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SenEx-University Senate Executive Committee 12/06/16

December 6, 2016 - 3:00pm
Provost’s Conference Room


I.   Announcements

II.  Approval of minutes from November 15, 2016

III.   Standing Reports

     a. University Senate President Joe Harrington

     b. Faculty Senate President Pam Keller

    c. Student Senate President Gabby Naylor

    d. Staff Senate President Liz Phillips

IV. Ombuds Code Change Proposal

V.  Unfinished Business

VI.  New Business



December 6, 2016 – 3:00 p.m.

Provost Conference Room

Approved January 31, 2017

MEMBERS PRESENT: Joe Harrington, Suzanne Shontz, Pam Keller, Amalia Monroe-Gulick, Tom Beisecker, Pam Fine, Ruben Flores, Charlotte Goodman, Dylan Jones, Jacob Murray, Brian Moss, Gabby Naylor, Brittney Oleniacz, Liz Phillips


ALSO PRESENT: Maureen Altman and Kathy Reed, University Governance; Frank McGuinness, non-traditional Student Senate Senator

Joe Harrington called the meeting to order, announced that the meeting was being recorded, and asked for announcements.

MINUTES for November 15, 2016 were approved

  Report of University Senate President

Harrington asked SenEx to please respond to the poll he had asked Kathy Reed to send regarding Senate meeting times.  He announced that there is still no word on the Chancellor search committee.  Harrington said he would be sending the University Senate’s Campus Carry Resolution to media and others. 


Keller reported that she should be able to find out information about the search committee at the next KBOR meeting.  As agreed upon in the November 1 SenEx meeting she and Suzanne Shontz met with Rodolfo Torres (Associate Vice Chancellor, Office of Research who had been on the IP task force) regarding the IP (Intellectual Properties) Policy and employee agreement.  They gave him the Engineering School’s Resolution opposing the IP Policy, and explained some of the issues, particularly with the employee agreement.  Shontz and Keller sensed there will be some resistance to changing the policy but might have better luck with the employee agreement.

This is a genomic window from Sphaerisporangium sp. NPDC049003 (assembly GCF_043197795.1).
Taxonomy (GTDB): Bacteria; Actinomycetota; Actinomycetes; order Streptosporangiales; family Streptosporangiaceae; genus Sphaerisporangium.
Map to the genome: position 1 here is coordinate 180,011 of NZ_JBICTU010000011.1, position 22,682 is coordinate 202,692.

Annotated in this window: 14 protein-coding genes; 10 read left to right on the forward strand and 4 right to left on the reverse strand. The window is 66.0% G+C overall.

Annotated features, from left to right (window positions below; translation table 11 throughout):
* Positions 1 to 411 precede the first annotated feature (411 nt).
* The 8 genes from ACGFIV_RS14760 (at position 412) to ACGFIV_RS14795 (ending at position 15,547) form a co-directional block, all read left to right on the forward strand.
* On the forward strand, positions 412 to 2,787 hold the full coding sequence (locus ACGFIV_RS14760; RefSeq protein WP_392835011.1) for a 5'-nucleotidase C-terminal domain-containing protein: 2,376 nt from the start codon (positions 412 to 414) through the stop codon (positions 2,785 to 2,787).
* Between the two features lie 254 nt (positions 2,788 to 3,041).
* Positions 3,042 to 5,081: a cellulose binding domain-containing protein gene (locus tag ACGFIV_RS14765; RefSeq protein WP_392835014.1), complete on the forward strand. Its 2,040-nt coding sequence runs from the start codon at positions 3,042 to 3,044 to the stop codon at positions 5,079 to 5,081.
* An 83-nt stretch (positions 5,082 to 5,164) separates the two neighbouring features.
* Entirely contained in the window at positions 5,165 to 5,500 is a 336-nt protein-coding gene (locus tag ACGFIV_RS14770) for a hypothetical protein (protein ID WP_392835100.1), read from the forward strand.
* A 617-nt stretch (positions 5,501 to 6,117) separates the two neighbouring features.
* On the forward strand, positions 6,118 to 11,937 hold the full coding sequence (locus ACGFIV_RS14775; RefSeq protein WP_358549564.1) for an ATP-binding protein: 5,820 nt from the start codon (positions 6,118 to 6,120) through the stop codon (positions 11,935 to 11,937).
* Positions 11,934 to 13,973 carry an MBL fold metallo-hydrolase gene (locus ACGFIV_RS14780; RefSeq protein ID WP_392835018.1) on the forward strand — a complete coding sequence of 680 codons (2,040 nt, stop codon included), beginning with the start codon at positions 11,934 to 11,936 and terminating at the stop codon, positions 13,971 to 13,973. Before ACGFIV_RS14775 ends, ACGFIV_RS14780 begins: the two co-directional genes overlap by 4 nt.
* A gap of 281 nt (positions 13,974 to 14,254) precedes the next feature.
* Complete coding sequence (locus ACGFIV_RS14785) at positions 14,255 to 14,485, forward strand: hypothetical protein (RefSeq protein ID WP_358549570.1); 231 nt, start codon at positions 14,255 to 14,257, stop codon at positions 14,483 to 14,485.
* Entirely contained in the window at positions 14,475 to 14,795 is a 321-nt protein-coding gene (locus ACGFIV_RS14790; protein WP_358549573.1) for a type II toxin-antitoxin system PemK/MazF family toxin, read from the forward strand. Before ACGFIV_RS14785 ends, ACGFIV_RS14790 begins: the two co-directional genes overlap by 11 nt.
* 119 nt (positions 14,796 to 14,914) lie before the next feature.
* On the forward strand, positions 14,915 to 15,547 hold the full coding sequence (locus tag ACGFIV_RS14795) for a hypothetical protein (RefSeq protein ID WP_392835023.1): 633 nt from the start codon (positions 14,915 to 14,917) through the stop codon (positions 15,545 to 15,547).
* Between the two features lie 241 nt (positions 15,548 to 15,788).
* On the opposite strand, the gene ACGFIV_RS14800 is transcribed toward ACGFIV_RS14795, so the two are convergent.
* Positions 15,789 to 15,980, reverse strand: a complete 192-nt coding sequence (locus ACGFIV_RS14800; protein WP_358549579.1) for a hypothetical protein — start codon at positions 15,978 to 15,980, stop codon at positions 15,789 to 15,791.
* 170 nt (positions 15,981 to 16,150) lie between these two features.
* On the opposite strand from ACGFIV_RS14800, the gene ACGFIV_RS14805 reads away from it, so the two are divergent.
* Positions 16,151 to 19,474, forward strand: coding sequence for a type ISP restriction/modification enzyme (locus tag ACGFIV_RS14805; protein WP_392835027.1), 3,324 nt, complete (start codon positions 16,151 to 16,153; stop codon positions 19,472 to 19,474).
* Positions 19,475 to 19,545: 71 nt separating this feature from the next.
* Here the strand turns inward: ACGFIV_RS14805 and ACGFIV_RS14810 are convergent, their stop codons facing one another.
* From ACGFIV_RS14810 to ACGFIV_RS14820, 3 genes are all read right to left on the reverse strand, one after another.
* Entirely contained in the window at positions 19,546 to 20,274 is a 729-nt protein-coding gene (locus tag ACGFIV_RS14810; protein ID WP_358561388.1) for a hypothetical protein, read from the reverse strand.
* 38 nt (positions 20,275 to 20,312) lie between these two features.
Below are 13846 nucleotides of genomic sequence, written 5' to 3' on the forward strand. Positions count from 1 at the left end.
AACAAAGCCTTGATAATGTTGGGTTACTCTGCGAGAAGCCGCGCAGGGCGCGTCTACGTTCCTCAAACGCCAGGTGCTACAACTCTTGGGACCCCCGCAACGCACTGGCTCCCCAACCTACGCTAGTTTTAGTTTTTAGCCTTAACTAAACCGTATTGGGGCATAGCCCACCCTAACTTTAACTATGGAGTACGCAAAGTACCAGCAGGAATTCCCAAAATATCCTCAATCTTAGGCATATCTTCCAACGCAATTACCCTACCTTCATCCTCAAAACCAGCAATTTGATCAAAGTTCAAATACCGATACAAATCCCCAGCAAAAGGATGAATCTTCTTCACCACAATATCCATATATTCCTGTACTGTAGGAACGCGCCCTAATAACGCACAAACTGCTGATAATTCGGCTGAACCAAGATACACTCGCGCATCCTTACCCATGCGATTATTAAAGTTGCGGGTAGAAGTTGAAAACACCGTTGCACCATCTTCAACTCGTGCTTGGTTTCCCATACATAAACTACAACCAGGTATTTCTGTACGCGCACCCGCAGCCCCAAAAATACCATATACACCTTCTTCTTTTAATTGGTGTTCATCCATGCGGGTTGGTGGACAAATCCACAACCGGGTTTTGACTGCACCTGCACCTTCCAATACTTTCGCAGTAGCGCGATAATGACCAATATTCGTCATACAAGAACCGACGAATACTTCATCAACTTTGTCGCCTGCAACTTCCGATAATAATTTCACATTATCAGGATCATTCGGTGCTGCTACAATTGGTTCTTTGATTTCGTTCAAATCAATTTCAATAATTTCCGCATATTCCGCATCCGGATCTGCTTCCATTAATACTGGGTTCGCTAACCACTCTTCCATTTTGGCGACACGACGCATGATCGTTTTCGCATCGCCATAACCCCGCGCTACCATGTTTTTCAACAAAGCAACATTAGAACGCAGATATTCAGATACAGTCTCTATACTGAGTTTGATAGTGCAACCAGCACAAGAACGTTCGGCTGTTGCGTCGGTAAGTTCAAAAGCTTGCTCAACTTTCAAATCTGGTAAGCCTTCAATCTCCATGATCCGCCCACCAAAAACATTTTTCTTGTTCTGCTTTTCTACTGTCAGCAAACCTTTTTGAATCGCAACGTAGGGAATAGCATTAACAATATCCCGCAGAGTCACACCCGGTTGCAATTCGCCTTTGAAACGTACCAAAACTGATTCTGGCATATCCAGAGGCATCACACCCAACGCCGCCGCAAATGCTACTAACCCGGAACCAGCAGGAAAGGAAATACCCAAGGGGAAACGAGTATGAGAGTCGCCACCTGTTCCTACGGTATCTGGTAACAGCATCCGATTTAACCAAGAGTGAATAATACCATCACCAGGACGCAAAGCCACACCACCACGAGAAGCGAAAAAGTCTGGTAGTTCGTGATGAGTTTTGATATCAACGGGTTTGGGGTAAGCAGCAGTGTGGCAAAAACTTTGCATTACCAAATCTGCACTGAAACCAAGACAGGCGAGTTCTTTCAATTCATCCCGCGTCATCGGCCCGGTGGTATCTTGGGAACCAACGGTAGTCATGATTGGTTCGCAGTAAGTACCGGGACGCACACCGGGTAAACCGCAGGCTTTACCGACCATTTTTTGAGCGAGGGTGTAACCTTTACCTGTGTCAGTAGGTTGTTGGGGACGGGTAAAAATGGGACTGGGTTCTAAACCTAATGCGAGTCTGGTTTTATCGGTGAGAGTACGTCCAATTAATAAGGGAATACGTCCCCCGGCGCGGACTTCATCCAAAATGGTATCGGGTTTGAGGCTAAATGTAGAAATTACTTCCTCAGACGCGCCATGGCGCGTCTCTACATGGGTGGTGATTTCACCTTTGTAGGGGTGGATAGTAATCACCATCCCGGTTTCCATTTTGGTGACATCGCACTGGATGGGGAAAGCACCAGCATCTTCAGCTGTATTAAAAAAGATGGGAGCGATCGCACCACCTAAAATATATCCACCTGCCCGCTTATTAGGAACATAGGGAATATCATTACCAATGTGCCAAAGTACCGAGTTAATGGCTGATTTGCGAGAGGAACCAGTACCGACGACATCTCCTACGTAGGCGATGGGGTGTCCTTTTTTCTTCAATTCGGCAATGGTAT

Gabby Naylor reported that three resolutions supporting undocumented students were approved, and the students were offered resources.  The fee assessment process will begin soon.  Their legislative awareness boards will be working on a campus carry resolution similar to the one University Senate approved last week; they will be advocating at the Higher Education Day for each school to have their own exemption policy.  During last week’s Diversity Forum and Outreach Week Student Senate reached out to all their student organizations to update them on progress and goals and discuss issues such as funding.  At the last meeting of the semester tomorrow night they will consider several bills and they anticipate questions about the University Senate Ad Hoc Committee on Diversity, Equity, and Inclusion within University Governance which was approved at the December 1, 2016 University Senate meeting.  They had spent several days clarifying information about the committee and reassuring groups that were afraid they would lose funding that the committee was just a review of issues, including election procedures, and that Student Senate would be working as usual.


Since Higher Education Day won’t allow an opportunity for individual groups Liz Phillips asked Naylor to let Staff Senate know if Student Senate wanted staff to work with them since, although they would have to take a vacation day, staff would like to be involved.  Keller added that students have their day but the other day is basically only for the Chancellor.  Phillips said that the Common Books for Employees of the Month went out and she will ask the Provost for 12 more books for future awards; Harrington and Keller will make the request if they meet with the Provost first.  Phillips reported that the UPS Unclassified Professional Staff representatives to KBOR met and mentioned the Day of Service proposal which would allow employees time off to volunteer.  She and Brian Moss will ask the Provost for an update on the issue.  The group requested a reciprocal agreement for tuition assistance for dependents but Phillips pointed out to them that KU doesn’t have dependent tuition assistance.  She did say the issue is being looked into.  Frank McGuinness, a non-traditional Student Senate Senator, asked if they could look into extending benefits to include non-traditional students who were no longer dependents.  Phillips said she advocated for graduate students but her understanding is that the focus is on the government’s definition of dependents as 26 years old or younger.  She also reported that KU staff received raises but the other Kansas institutions had not. 

Ombuds code change proposal